And Jisc is about people!
Each session was led by a member of the various Jisc teams, and I hope that Jisc in its corporate reshaping, does not forget to cherish their most valuable asset. Any company is only as good as its staff, and Jisc is about expertise, collegiality, enthusiasm and support. They are some of the most talented individuals I have ever worked with across any organisation.
OK. Now for the highlights.
Wikipedia: a platform for learners as producers.
Martin Poulter from Bristol University talked about a series of case studies that had involved students in Wikipedia writing and editing. Unbeknownst to most people I suspect including me – and I’m just doing a Wikipedia course myself – is that the level of writing, the need for accuracy, the need for good evidence and referencing, the need to work as part of a community – are all adopted to a very high standard. As Martin said:
Wikipedia values are scholarly values.
What a great thing for transferable skills and allowing students to be part of global communities and the knowledge economy. And it is open of course.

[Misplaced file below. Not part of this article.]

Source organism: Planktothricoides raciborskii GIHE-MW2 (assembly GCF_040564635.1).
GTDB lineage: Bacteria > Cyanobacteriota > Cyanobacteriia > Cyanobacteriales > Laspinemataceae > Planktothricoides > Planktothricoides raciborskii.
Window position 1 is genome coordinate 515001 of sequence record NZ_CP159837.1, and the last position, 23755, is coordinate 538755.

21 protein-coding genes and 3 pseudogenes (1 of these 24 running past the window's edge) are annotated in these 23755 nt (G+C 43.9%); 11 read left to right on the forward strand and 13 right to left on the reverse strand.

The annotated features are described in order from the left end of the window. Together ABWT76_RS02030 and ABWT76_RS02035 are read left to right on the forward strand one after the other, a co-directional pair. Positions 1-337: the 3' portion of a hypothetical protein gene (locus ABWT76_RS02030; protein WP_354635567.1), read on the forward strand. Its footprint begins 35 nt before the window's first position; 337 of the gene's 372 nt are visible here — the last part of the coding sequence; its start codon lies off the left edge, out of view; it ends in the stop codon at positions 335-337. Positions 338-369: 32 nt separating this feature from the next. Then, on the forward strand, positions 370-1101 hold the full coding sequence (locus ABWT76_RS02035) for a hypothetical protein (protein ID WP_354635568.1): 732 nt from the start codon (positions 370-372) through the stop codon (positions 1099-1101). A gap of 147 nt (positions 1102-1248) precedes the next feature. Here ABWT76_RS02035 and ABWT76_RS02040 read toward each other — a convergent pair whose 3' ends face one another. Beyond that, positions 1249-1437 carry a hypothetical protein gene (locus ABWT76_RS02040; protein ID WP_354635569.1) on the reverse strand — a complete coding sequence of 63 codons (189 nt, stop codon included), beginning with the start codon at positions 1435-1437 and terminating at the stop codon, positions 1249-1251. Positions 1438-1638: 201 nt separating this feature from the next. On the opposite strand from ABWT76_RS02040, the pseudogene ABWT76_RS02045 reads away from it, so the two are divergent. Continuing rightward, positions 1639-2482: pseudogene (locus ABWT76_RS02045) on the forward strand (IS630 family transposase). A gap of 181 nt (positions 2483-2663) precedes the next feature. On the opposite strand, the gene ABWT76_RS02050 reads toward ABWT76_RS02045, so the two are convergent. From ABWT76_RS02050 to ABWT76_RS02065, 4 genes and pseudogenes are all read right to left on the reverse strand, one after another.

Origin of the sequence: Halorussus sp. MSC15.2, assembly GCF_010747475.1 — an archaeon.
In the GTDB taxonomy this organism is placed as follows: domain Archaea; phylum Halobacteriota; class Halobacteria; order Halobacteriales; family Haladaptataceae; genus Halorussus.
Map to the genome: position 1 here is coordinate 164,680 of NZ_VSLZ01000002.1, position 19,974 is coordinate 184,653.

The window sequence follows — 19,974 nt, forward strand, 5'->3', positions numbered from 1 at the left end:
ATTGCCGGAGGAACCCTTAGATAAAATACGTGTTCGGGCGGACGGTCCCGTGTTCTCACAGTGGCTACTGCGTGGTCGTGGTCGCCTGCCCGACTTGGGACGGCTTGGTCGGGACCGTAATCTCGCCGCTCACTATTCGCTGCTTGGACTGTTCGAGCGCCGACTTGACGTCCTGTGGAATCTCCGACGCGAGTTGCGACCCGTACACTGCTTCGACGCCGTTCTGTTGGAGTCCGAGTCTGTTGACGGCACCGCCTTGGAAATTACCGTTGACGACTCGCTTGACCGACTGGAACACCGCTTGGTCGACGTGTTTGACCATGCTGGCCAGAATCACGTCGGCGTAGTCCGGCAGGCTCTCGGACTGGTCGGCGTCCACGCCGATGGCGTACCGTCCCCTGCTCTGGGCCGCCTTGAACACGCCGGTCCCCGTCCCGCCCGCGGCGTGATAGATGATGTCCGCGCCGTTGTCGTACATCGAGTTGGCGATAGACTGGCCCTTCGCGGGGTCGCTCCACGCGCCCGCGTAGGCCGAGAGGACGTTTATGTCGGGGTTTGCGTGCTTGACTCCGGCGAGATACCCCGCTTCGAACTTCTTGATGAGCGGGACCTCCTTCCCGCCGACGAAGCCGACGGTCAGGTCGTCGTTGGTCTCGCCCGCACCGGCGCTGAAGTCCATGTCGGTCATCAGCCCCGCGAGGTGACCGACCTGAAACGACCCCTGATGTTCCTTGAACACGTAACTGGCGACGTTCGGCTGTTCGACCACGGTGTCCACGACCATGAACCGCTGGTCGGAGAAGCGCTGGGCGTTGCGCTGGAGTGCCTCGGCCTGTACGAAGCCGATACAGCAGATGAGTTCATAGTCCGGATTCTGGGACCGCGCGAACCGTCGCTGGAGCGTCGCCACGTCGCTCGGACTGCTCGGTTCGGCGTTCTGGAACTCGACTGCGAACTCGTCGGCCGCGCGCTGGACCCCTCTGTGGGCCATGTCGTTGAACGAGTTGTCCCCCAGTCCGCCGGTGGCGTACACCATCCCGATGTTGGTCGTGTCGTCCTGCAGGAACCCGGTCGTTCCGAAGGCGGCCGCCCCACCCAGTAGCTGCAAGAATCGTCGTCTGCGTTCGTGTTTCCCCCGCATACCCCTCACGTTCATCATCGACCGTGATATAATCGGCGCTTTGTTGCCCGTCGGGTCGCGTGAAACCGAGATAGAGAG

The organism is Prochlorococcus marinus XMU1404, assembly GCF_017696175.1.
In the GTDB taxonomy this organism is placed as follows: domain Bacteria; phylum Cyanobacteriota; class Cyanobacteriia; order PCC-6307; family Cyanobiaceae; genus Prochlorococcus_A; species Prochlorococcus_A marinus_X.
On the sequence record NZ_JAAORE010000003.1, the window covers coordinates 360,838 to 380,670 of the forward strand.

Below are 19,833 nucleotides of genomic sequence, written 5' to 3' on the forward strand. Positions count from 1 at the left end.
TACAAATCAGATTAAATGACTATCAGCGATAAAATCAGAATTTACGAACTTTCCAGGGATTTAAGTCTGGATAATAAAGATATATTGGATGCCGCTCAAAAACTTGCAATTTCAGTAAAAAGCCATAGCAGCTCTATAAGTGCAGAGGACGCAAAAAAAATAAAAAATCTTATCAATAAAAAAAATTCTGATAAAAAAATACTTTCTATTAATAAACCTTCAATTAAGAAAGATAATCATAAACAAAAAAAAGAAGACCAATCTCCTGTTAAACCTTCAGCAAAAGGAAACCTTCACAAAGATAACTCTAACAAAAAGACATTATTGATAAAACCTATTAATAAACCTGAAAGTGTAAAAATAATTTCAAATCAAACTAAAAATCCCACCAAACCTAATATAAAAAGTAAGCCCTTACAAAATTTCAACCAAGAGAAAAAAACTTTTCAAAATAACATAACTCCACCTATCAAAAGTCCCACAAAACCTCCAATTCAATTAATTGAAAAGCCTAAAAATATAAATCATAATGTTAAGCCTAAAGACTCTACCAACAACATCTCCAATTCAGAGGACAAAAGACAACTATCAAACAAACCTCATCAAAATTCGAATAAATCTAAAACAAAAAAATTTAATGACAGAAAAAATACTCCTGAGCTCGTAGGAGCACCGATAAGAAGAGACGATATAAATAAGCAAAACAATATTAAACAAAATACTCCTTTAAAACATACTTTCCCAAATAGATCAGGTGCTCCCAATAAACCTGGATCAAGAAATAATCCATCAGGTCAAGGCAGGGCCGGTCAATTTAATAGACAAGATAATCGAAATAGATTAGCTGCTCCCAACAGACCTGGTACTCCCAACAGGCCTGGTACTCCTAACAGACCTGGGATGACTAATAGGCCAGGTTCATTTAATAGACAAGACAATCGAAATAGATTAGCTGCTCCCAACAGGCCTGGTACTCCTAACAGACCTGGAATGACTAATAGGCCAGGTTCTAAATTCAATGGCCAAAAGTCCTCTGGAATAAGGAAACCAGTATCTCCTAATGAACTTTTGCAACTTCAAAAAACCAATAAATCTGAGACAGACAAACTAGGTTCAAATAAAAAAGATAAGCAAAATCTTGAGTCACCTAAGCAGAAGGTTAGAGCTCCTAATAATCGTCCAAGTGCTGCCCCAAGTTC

Open access monograph publishing
Amazing stories by Brian hole (Ubiquity Press, UCL), Rupert Gatti (Open Book Publishers Cambridge) and Martin Paul Eve (Open Library of Humanities, Lincoln). Each had a similar tale, naffed-off by the publishing industry so decided to set up themselves. Their books are free to access online, often openly licensed, and are certainly putting valuable subjects back on the map that publishers had little commercial interest in. They claimed that their websites were easily pulled together using Scribd online reader, Google books and Lighteningsource electronic printing solutions. I did struggle with the CC BY license, so yes, if I was savvy, I would set up a publishers in China, take the content, repackage and sell. As they pointed out, all the good for the distribution. Well, actually, yes! Genius.